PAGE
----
The dinosaur. Well and truly buried.
A sedimentary relic. Petrified.
Given to the past; a long time slurried,
muddied-over, laid to rest, fossilised.
Entombed worrier. Stabilised in stone.
Imprisoned posture; contorted, compressed,
a calcified temple, chambers of bone.
A cathedral where hides the dragon’s nest.
The lair, from where darkness is cemented
to shadows; re-dressed in fear and loathing.
Where naked bones are re-fleshed. Tormented
skeletons. Cupboards of ghoulish clothing.
. From the dust of bones the dragons rise,
. to be the carriers of cruel demise.
© Tim Grace, 11 March 2013
To the reader: The dinosaurs’ demise was dramatic but to some extent not as final as their stone graves suggest. In miniature, birds (as feathered remnants) and reptiles (as scaled mimics) echo the intriguing traits of their prehistoric ancestors. And without too much stretch of logic it’s easy to see how with a flight of fantasy we’ve invented the mythical dragon. Skeletons and rattling bones can send a shiver up the spine.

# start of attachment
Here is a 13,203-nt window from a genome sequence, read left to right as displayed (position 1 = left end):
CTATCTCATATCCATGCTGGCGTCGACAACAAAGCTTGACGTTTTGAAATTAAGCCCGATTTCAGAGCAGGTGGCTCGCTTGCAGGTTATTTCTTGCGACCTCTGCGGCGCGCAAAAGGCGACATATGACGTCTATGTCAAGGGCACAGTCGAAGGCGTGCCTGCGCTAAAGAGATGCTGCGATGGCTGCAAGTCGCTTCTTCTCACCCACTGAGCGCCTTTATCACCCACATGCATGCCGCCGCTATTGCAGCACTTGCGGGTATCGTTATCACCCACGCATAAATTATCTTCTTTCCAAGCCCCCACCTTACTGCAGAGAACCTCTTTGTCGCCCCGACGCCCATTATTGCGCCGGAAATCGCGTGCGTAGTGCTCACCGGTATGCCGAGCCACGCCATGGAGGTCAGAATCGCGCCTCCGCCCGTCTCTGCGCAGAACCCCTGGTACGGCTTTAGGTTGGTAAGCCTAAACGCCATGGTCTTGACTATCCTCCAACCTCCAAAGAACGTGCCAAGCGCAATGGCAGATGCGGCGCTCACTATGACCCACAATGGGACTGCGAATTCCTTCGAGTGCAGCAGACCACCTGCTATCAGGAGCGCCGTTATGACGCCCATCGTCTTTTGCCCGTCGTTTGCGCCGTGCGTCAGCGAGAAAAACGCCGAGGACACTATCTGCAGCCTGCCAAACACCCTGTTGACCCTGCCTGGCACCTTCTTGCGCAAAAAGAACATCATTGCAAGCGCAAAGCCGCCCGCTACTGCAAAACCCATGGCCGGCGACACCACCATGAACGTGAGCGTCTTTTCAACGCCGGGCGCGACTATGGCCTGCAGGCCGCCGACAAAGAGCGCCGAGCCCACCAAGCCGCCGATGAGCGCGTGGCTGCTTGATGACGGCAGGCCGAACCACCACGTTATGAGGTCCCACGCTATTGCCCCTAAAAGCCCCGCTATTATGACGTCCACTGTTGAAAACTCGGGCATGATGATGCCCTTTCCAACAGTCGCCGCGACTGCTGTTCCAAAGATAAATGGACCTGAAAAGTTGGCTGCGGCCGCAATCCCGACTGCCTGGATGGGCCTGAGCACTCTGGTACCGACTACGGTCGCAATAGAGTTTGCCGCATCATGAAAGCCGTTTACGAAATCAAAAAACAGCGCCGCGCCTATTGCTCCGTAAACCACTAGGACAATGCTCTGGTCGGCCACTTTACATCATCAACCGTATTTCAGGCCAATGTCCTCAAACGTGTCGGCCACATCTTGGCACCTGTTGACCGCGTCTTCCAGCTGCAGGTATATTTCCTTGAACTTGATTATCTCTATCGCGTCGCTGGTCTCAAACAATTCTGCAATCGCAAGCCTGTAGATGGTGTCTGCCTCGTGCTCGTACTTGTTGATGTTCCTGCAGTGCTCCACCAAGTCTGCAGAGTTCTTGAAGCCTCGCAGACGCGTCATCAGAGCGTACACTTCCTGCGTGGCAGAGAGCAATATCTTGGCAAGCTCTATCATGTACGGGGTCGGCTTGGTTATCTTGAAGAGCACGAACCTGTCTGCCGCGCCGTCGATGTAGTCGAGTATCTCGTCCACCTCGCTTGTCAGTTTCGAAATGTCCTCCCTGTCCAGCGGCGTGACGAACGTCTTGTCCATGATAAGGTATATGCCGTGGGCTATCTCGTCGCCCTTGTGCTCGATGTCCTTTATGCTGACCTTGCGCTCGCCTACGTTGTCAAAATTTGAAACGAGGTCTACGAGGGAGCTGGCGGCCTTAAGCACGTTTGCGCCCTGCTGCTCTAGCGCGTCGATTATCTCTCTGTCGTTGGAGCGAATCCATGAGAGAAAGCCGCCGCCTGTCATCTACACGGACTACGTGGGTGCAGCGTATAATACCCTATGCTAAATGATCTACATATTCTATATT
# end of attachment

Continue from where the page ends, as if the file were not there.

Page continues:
To the poet: This sonnet begins with short sharp statements of finality: the dinosaur is dead. And being so, the dinosaur has become a larger than life assemblage of intrigue and fascination. From ‘calcified temples and chambers of bone’ the dinosaur has given birth to the dragon; a cantankerous creature renowned for having a quick and revengeful temper. Some things are best left buried.